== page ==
IN YOUR EAR
Kevin Wood / Daily Yomiuri Staff Writer
GRACE POTTER AND THE NOCTURNALS
Nothing But the Water
Buffalo Records, 2,500 yen
With their sophomore indie album Nothing But the Water, Grace Potter and the Nocturnals take a step toward the big time. In turning down several major label offers in the United States, the 22-year-old singer-songwriter and her band have placed their trust in manager Justin Goldberg, a former Sony A&R man and born-again indie record advocate.
The group have generated some buzz, making the charts in their home state and touring as an opening act for fellow Vermonter Trey Anastasio as well as big-name blues and rock acts including the Dave Matthews Band, Robert Cray and the North Mississippi All Stars.
With Buffalo Records releasing the album in Japan, the listening public here may be one step ahead of North Americans in that they will be able to walk into a record store and buy this disc. It will only be lack of distribution and label support that keeps this album from being a breakthrough hit in North America.
Nothing But the Water is terrific blend of blues, retro-rock, Americana and blue-eyed soul. Potter plays a mean Hammond organ, writes great breakup songs and has powerful, bluesy-but-smooth voice that brings Dusty Springfield, Bonnie Raitt and Koko Taylor to mind, with the phrasing and power of a gospel or soul singer in the Otis Redding-Tina Turner vein.
While Potter can belt it out with the best of them, her tendency to always swing for the fences sometimes works against her--think Melissa Etheridge and Janis Joplin. Sometimes less is more, and the more intimate moments on the album, such as "Ragged Company" and the taut country-gal blues of "Left Behind" are among the best. "Some Kind of Ride" suffers a bit from diva overdrive, but makes up for it with some great funky soul.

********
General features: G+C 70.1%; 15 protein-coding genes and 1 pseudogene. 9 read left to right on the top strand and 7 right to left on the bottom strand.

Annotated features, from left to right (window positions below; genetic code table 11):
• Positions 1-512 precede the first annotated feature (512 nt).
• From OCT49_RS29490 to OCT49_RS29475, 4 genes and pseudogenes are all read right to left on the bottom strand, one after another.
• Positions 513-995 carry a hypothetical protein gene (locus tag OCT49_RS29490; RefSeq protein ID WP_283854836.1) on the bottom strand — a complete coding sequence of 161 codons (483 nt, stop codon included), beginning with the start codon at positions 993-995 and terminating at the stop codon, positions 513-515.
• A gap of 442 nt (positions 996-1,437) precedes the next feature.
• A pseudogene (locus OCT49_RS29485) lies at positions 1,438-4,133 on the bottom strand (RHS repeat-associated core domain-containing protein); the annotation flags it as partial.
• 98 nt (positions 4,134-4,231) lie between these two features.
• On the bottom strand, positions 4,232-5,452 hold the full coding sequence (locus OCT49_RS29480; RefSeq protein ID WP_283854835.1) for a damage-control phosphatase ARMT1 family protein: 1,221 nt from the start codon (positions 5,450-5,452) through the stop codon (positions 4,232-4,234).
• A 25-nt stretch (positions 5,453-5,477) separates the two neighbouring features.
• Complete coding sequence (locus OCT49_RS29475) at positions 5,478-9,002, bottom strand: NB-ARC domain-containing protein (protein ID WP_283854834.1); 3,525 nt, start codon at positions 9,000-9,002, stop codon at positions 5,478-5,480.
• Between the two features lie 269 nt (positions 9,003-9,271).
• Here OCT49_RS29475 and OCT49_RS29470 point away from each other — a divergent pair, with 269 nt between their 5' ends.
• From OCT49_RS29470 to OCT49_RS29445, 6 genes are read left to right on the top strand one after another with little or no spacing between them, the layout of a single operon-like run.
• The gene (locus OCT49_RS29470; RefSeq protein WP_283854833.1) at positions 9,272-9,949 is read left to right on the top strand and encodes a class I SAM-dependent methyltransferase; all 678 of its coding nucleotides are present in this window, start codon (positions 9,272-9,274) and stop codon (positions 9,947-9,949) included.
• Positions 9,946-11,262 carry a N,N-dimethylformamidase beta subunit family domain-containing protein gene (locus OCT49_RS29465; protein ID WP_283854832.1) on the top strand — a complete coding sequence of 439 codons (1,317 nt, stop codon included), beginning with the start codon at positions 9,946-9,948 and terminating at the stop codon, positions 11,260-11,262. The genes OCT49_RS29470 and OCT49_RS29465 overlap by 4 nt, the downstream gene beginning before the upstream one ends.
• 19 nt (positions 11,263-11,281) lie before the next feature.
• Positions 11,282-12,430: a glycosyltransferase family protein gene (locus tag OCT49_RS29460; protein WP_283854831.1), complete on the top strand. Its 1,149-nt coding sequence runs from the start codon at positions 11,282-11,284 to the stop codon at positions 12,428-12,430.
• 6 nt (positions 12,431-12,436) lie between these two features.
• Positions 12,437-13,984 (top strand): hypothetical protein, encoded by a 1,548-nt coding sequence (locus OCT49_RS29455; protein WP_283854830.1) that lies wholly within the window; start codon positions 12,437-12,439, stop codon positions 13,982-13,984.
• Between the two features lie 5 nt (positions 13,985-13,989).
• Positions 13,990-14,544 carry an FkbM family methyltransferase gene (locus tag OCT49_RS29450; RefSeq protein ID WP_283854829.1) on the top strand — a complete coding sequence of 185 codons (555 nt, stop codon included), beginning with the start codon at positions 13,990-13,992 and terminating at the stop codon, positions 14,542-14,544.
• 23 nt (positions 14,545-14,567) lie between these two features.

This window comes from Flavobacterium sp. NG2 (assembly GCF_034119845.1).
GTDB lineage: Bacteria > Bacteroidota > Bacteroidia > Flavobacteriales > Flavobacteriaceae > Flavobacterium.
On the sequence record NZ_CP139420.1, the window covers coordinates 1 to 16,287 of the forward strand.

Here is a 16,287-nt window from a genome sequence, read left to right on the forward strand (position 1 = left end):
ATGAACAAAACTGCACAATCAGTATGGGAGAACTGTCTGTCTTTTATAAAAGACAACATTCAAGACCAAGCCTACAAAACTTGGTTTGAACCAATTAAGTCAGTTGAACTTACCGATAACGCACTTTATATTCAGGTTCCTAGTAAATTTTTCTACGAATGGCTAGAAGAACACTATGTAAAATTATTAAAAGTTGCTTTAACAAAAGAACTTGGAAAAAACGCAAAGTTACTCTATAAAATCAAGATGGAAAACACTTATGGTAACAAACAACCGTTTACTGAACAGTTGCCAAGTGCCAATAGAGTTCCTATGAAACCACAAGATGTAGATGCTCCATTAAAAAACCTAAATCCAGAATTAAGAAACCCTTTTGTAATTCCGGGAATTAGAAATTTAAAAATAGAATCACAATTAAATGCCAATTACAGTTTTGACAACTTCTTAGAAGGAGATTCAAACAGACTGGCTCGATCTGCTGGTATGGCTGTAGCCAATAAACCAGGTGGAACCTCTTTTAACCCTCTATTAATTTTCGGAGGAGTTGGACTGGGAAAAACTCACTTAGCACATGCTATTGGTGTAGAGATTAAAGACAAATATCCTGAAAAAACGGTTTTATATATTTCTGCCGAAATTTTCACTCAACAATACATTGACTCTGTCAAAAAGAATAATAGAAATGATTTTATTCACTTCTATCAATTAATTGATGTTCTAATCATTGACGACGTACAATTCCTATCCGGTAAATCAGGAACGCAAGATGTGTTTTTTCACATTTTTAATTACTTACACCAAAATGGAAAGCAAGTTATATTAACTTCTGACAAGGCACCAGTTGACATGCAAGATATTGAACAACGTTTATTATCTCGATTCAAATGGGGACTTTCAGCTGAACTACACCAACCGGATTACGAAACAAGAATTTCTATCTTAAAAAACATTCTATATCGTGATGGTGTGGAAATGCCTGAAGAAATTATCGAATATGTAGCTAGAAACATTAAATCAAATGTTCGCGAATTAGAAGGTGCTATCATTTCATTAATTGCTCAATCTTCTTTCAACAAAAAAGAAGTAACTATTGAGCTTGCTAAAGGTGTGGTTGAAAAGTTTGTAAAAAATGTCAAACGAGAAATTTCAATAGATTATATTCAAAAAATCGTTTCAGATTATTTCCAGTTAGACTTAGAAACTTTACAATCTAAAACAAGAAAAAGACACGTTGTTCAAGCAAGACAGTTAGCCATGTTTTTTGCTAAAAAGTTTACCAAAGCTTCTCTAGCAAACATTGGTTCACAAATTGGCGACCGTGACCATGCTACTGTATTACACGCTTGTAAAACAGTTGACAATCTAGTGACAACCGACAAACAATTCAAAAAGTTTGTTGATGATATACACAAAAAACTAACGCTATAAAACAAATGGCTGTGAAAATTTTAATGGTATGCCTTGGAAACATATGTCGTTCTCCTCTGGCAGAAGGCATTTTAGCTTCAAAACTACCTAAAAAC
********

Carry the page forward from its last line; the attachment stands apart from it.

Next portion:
Enough good things cannot be said about the opening "Toothbrush and My Table," a jocular, almost jaunty breakup song that amounts to a laundry list of possessions the singer wishes to reclaim. Woe betide anyone who gets in the way, lest the empowered singer "start blasting Cat Scratch Fever!" It is hard to imagine a more radio-friendly single, and the song has enough musical and lyrical hooks to fill at least one side of a Carole King album. Just try getting it out of your head once it gets in there.
Grace Potter is a name you'll be hearing in years to come.
Universal, 2,548 yen
A number of critics have chastised Americana auteur Ryan Adams for eschewing quality for quantity with his prodigious output. I won't be one of them. Adams' chaff is what most artists would call wheat.
This latest album is his third release in 12 months following on last spring's double CD Cold Roses and late summer's Lights of Jacksonville, both recorded with the Cardinals, but it hardly seems like a mere afterthought.
A definite downer, 29 is full of sad songs like "Elizabeth, You Were Born to Play That Part" and "Nightbirds" that are as good as any Adams has written.
For the most part, 29 features Adams' wounded voice backed by sparse piano or guitar. He mines the same early '70s vein he always has echoing Neil Young, Bob Dylan and Tim Buckley. The title track puts new lyrics and a garage rock feel to the Grateful Dead's "Truckin," and Adams pushes the boundary between pathos and self-parody on "The Sadness" with mariachi horns and over-emotive vocals.
But on the whole, the album is another solid effort.
(Feb. 9, 2006)
"Where else would you go when you have an ax to grind?"